For the Sisters: Addicted to Fresno
A dark comedy that focuses on two sisters (Natasha Lyonne and Judy Greer) who struggle to find a way to dispose of a man they accidently kill, Addicted to Fresno is funnier than that description would imply. The film’s sharp, irreverent dialogue has turned it into a festival hit. The film was released in the United States on September 1 through Video On Demand, and is scheduled to be released in a limited release on October 2. We caught up with director Jamie Babbit as she was driving to work in Los Angeles.
Talk about how you first came across the film’s script.
I was dating the writer Karey Dornetto and she was a writer on Community when we met. She had written South Park and Arrested Development. I told her I really needed a new script and she said she wanted to write it for me. I asked her about her ideas. She pitched me a road trip through Mexico, like a drug deal gone wrong. I said, “No thanks.” She said, “How about a movie about me and my sister?” I said, “That sounds good.” I knew she had kind of a crazy sister. That was good for two good characters. We worked on it together. She would write a draft and I would give her notes. We did that for about two years and then we finished the screenplay and went out to look for money. This company called Gamechanger Films, which only gives money to women directors, just started. We had a meeting with them and they agreed to produce the movie. We were originally going to shoot in Cleveland and it was too expensive and also Aubrey Plaza was in the movie. She was still doing Parks and Recreation and could only give us Saturday and Sunday. We needed to be ten minutes from her apartment to work with her. We thought about what the Cleveland of California. It was either Bakersfield or Fresno and when we saw Fresno, we said, “This works.” We just needed an underdog city. The idea between the sisters is that one still lives in their hometown of Charleston, South Carolina. It’s about the conflict between two siblings when one leaves their hometown and one doesn’t.
Talk about the mix of comedy and drama in the film.
But I’m a Cheerleader, my first movie, was a wacky comedy set in a gay rehab. It was very controversial at the time because I was making a comedy in such a dark place. There were some genuine emotions in it too. I like dark comedy that also has a human side. It’s a tightrope but it’s something that I’m interested in. I like movies that make me laugh and have dark humor and some of an emotional core.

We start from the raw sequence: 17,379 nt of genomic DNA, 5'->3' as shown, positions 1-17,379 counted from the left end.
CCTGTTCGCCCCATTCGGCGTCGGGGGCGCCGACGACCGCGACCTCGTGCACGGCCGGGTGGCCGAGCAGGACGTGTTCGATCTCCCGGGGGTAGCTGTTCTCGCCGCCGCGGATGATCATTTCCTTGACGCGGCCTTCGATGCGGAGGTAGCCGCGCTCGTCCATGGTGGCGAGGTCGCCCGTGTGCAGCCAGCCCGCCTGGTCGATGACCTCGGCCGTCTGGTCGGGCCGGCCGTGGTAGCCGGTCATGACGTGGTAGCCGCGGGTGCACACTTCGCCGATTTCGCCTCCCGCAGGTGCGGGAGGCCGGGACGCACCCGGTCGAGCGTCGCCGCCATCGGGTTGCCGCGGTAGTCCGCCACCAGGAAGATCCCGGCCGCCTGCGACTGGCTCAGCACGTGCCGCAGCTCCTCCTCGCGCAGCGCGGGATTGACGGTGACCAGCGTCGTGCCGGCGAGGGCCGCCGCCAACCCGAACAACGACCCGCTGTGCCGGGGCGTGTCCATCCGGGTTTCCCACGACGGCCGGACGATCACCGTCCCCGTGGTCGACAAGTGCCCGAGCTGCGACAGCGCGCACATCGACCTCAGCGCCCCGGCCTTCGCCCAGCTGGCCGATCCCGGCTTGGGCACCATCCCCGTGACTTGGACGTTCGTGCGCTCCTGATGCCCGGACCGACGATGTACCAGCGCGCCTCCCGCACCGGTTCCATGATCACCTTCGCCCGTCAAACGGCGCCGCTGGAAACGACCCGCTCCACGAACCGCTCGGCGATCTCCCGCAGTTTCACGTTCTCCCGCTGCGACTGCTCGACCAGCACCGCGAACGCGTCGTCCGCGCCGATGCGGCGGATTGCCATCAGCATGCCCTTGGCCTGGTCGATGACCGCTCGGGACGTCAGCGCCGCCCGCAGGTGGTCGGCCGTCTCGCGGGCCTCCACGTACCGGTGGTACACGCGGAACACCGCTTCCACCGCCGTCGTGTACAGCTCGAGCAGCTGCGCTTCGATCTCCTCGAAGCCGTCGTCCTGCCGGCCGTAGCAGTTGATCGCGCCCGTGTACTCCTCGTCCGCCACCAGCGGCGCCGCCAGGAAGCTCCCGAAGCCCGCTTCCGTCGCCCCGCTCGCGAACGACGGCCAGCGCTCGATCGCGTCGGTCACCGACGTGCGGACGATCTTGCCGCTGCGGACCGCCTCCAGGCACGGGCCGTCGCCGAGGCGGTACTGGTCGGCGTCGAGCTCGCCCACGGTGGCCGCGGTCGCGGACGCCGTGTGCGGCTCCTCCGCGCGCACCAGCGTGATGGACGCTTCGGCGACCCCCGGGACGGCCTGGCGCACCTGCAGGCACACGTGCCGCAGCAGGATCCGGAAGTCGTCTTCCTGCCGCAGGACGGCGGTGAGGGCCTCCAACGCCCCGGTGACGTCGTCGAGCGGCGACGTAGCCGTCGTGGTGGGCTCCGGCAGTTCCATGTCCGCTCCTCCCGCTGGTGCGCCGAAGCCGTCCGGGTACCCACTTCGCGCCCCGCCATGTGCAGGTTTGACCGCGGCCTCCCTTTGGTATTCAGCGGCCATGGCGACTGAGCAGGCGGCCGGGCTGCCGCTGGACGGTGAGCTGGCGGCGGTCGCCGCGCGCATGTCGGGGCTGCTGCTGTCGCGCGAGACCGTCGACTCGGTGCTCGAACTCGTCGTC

It’s also about therapy. Talk about that theme.
My mom started New Directions, which is a rehab in Solon, Ohio. I grew up around addicts and my grandmother was a sex addict. Everyone I know growing up was in some 12-step program. I wanted to explore that with one of the sister characters. Just because you go to rehab doesn’t mean you’re better. It’s about what happens when you go home after rehab and you have to rebalance the way it was. My brother went to rehab and when he came back from rehab, our whole family had to change. The movie is sort of about that too.
The therapy sessions in the film are hilarious. Do you put stock in rehab?
I put a lot of stock in rehab. I think it works. I also think there are people who go to rehab and have no intention of rehabilitating themselves. It’s a ripe area for satire in much the same way that I’m gay and I made a comedy about gay rehab. I’m very pro-gay. I just know a lot about it. I’ve been to meetings where the things people are saying are perfect for satire.
It’s a terrific cast. Can you talk a bit about Natasha Lyonne and Judy Greer and what they bring to the movie?
Natasha I knew from But I’m a Cheerleader. It was soon after Cheerleader that she ended up going to rehab. She really related to the movie. She has been so great on Orange is the New Black. As a friend, I watched her blossom in her life. I was really excited to work with her. She was always attached in my mind when we were writing the script. I was working with Judy Greer on the FX show Married. I loved working with her and asked her to play Natasha’s sister. Natasha and Aubrey [Plaza] are friends in real life and Natasha asked Aubrey to do the movie.
Are they cast against type?
Natasha played a similar character to this character in But I’m a Cheerleader. I knew she could play a bubbly people pleaser, but in real life, she’s a hardcore New Yorker. She’s a great actress and she can do it all. Judy is a sweet, nice, She’s a nice, people-pleasing Midwesterner from Detroit. To go into this addict’s mind was a stretch but she’s a great actress. She brings Midwestern-ness to a character who’s an addict.
The bar mitzah scene is particularly hilarious and could be a scene out of Curb Your Enthusiasm. Talk about what you like about it.
Growing in Shaker Heights, I probably went to about 50 so I was excited when Carrie wrote that scene. We were looking for a way for the main character to get money. As we all know, bar mitzahs are a good place for that. It seemed like a ripe place for satire. Natasha is from Israel and one of the first place it premiered was at the Tel Aviv film festival.
Who wrote the song’s x-rated lyrics?
The writer wrote those lyrics. The kid was really excited. He’s Armenian and not Jewish. He’d never been to a bar mitvah. He was excited to rap. He told me after the movie that he was at an Armenian party and his parents encouraged him to perform the rap. They were all horrified.
What are you working on next?
I’m currently going to work on the Rob Lowe/Fred Savage show The Grinder. That’s next up. It’s on Fox.